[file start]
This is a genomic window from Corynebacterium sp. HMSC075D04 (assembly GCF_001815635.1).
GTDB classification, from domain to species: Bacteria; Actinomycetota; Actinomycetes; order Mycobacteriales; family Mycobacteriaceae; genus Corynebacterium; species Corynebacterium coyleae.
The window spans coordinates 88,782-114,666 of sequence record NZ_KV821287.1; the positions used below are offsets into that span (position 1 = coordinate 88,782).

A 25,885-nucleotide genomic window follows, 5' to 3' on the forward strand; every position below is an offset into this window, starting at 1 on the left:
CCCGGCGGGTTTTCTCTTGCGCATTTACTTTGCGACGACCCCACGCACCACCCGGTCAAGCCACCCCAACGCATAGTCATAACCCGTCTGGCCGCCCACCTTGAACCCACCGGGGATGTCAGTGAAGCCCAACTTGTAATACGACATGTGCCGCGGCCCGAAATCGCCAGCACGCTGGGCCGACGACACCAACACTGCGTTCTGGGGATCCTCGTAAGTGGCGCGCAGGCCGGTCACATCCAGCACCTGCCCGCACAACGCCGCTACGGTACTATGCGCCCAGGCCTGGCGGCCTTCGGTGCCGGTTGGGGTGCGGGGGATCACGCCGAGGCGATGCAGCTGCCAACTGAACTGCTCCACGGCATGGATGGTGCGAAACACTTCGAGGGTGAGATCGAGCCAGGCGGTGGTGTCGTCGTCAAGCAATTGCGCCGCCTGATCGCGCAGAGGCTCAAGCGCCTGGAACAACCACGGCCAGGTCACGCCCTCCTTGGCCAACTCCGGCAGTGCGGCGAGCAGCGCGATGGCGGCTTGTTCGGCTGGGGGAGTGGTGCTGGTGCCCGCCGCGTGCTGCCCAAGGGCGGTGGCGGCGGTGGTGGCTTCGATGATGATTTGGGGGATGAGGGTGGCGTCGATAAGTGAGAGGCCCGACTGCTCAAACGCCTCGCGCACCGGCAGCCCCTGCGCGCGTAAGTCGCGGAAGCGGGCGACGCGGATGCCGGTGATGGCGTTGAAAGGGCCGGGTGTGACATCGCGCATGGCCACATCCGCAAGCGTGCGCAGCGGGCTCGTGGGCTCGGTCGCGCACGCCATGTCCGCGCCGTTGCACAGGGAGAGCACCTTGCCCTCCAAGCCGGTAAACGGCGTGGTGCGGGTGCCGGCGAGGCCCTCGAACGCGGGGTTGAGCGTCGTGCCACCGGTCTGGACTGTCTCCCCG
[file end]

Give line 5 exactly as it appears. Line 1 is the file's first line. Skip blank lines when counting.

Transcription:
CCCGGCGGGTTTTCTCTTGCGCATTTACTTTGCGACGACCCCACGCACCACCCGGTCAAGCCACCCCAACGCATAGTCATAACCCGTCTGGCCGCCCACCTTGAACCCACCGGGGATGTCAGTGAAGCCCAACTTGTAATACGACATGTGCCGCGGCCCGAAATCGCCAGCACGCTGGGCCGACGACACCAACACTGCGTTCTGGGGATCCTCGTAAGTGGCGCGCAGGCCGGTCACATCCAGCACCTGCCCGCACAACGCCGCTACGGTACTATGCGCCCAGGCCTGGCGGCCTTCGGTGCCGGTTGGGGTGCGGGGGATCACGCCGAGGCGATGCAGCTGCCAACTGAACTGCTCCACGGCATGGATGGTGCGAAACACTTCGAGGGTGAGATCGAGCCAGGCGGTGGTGTCGTCGTCAAGCAATTGCGCCGCCTGATCGCGCAGAGGCTCAAGCGCCTGGAACAACCACGGCCAGGTCACGCCCTCCTTGGCCAACTCCGGCAGTGCGGCGAGCAGCGCGATGGCGGCTTGTTCGGCTGGGGGAGTGGTGCTGGTGCCCGCCGCGTGCTGCCCAAGGGCGGTGGCGGCGGTGGTGGCTTCGATGATGATTTGGGGGATGAGGGTGGCGTCGATAAGTGAGAGGCCCGACTGCTCAAACGCCTCGCGCACCGGCAGCCCCTGCGCGCGTAAGTCGCGGAAGCGGGCGACGCGGATGCCGGTGATGGCGTTGAAAGGGCCGGGTGTGACATCGCGCATGGCCACATCCGCAAGCGTGCGCAGCGGGCTCGTGGGCTCGGTCGCGCACGCCATGTCCGCGCCGTTGCACAGGGAGAGCACCTTGCCCTCCAAGCCGGTAAACGGCGTGGTGCGGGTGCCGGCGAGGCCCTCGAACGCGGGGTTGAGCGTCGTGCCACCGGTCTGGACTGTCTCCCCG